The support which legal services provide for international business and finance is crucial to the successful development of any jurisdiction. The legal profession in Bermuda assists with the design and implementation of legislation for new structures and finance solutions, which increasingly must encompass digital transformation and demands for greater sustainability.

Legal service providers (LSPs) in Bermuda are encouraged to contribute to the development and implementation of new and existing legislation in response to the ever-evolving needs of their clients. This ability to collaborate on committees and with various government bodies to improve the legislative and regulatory framework and develop new structures and finance solutions that are needed in response to the disruption caused by rapidly developing new technologies and digitalisation, allows LSPs to contribute to the preservation of the Island's reputation as a stable, well-regulated and dynamic international business and finance centre.

Working alongside the Bermuda Government and regulators such as the Bermuda Monetary Authority (BMA), LSPs fulfil a pioneering role in developing legislative innovations to change the landscape in which companies do business in Bermuda.


In 2000, the Segregated Accounts Companies Act (the SAC Act) was enacted. The SAC Act gives companies the ability to ring-fence assets into bankruptcy remote segregated accounts (SACs), a mechanism that was previously only possible to achieve by way of Private Act (i.e. entity specific legislation). The consolidation of more than a decade of Private Act segregation mechanisms into the SAC Act gave increased legal certainty and consistency and transformed the way SAC registered companies could deal with client assets.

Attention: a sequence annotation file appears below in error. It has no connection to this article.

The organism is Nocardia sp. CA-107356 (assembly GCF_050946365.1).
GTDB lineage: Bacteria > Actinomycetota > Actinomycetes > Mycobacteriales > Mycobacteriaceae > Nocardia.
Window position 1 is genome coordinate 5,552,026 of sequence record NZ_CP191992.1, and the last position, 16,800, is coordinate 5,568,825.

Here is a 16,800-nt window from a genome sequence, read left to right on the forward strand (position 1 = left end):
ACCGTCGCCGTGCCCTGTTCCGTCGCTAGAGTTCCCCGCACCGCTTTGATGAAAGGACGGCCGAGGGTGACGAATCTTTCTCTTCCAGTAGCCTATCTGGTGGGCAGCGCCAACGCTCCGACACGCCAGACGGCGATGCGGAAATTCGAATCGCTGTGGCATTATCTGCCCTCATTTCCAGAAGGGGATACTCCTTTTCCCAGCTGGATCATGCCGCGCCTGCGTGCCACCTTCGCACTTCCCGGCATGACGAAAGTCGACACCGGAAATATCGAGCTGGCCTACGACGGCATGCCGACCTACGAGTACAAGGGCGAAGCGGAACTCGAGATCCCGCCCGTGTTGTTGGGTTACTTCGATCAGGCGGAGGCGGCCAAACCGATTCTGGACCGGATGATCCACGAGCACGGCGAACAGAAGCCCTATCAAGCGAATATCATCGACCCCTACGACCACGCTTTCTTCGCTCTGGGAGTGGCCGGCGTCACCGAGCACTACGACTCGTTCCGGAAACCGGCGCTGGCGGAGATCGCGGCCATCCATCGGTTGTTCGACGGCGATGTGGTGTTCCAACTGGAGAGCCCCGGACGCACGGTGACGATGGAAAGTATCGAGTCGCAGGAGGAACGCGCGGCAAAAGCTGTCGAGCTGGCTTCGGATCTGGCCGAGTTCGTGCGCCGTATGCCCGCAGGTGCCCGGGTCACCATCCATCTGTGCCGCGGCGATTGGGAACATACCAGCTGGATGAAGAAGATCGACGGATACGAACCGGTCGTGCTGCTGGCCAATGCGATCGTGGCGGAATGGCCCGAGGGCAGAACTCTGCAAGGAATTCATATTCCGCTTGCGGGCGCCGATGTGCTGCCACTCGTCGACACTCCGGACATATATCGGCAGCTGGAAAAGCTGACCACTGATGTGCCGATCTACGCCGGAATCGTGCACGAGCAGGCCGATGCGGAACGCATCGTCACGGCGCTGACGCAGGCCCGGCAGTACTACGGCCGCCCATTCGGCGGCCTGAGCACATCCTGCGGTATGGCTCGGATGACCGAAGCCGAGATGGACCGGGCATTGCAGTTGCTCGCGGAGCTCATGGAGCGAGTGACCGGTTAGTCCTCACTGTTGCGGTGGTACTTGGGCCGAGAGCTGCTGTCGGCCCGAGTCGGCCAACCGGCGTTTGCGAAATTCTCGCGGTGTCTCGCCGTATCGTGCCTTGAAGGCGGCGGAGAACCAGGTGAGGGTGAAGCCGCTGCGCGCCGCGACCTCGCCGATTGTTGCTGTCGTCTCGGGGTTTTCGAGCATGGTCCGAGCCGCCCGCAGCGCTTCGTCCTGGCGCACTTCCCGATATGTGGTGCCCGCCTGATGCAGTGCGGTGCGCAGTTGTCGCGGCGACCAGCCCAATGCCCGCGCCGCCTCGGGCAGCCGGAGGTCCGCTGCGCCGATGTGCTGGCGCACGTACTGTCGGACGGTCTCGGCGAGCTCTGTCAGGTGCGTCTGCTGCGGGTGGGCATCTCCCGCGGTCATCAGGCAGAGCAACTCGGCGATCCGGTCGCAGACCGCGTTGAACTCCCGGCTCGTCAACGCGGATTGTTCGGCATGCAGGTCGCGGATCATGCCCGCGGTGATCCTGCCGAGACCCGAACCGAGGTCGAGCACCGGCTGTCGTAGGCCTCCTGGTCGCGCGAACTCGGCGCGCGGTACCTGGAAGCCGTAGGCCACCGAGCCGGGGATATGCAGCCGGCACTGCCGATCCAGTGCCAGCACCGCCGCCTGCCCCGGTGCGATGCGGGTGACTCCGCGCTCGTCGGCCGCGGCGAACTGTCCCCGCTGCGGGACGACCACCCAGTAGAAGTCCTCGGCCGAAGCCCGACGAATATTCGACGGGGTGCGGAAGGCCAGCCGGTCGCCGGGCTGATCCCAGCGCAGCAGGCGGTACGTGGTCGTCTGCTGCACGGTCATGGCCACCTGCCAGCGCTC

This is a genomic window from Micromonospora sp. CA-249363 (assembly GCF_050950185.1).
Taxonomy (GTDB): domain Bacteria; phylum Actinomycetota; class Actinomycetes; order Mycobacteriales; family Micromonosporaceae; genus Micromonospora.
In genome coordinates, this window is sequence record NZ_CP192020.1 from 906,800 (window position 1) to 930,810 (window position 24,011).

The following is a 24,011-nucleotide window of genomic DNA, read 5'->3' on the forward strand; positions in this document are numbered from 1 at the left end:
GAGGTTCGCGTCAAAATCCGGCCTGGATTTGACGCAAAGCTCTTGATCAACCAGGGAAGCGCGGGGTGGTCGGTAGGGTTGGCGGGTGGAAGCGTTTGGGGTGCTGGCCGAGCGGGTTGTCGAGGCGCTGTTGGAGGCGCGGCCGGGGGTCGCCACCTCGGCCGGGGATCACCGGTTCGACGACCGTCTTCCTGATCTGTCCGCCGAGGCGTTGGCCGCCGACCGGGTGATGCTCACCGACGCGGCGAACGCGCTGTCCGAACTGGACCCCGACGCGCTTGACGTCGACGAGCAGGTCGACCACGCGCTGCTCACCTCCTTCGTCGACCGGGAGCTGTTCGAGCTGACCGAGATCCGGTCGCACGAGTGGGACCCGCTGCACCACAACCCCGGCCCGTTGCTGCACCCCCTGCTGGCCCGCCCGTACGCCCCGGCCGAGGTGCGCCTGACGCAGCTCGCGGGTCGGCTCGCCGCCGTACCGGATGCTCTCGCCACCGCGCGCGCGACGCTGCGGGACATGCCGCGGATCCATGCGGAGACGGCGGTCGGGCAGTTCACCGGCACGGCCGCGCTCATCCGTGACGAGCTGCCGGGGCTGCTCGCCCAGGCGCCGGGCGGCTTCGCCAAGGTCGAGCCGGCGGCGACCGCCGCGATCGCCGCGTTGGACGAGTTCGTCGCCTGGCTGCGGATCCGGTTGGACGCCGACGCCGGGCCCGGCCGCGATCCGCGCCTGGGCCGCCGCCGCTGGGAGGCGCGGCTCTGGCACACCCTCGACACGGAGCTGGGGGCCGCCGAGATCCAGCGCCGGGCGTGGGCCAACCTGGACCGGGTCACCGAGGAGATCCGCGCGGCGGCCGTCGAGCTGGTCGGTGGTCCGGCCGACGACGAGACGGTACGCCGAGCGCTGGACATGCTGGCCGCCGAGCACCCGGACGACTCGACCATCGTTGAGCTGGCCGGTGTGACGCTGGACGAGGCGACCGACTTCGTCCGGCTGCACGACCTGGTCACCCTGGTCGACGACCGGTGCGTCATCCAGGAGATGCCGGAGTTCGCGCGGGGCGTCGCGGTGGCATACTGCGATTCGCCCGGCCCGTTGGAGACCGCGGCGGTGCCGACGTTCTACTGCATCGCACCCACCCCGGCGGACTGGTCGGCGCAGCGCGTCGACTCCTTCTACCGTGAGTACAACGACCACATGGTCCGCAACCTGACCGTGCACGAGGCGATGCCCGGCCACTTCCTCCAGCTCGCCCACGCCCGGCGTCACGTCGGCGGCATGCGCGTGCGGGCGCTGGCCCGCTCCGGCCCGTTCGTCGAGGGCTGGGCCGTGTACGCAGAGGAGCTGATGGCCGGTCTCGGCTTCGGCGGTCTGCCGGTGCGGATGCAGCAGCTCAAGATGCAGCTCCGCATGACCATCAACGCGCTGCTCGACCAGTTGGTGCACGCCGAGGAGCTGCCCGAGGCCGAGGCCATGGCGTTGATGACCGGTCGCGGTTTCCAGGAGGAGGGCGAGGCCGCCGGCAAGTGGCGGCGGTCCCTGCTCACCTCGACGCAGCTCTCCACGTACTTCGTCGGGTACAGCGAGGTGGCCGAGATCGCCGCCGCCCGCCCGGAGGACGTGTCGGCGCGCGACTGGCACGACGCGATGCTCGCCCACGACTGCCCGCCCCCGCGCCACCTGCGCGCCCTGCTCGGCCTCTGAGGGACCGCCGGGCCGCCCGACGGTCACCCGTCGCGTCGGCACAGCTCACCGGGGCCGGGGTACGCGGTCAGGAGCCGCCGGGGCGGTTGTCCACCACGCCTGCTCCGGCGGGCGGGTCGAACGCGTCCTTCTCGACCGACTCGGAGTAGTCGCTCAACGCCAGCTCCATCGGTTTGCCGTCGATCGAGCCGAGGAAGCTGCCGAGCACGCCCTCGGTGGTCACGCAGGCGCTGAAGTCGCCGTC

As SACs are not legal entities in their own right, there followed a drive from the insurance sector to develop a structure that allowed SACs to have their own legal personality. This gave rise to incorporated segregated accounts (ISACs). A working group made up of the Bermuda Captive Managers Association, the Bermuda Monetary Authority (BMA) and various LSPs, collaborated on the development of the ISAC legislation.


Under the Insurance Act 1978, licensed insurers are generally required to maintain certain minimum levels of statutory capital, as a regulatory measure to ensure that they can pay the actuarially calculated policyholder claims as they arise. However, for certain specialised reinsurance structures (e.g. catastrophe bonds and collateralised reinsurance), the risk being insured is fully collateralised, with the insurer holding assets at least equal to the risk being insured and solely for the purpose of covering that named risk.

For such structures, the usual minimum statutory capital requirements are not relevant and create capital inefficiencies. In response to increasing pressure from the insurance market to have the ability to offer these fully collateralised insurance products in a capital efficient manner, Special Purpose Insurer licences were developed, effectively disapplying the usual capital requirements, provided that the risk being insured is fully collateralised and the structure involves only highly sophisticated parties. Since then, other licence classifications have emerged alongside industry developments and advancements in technology (for example sandbox licences).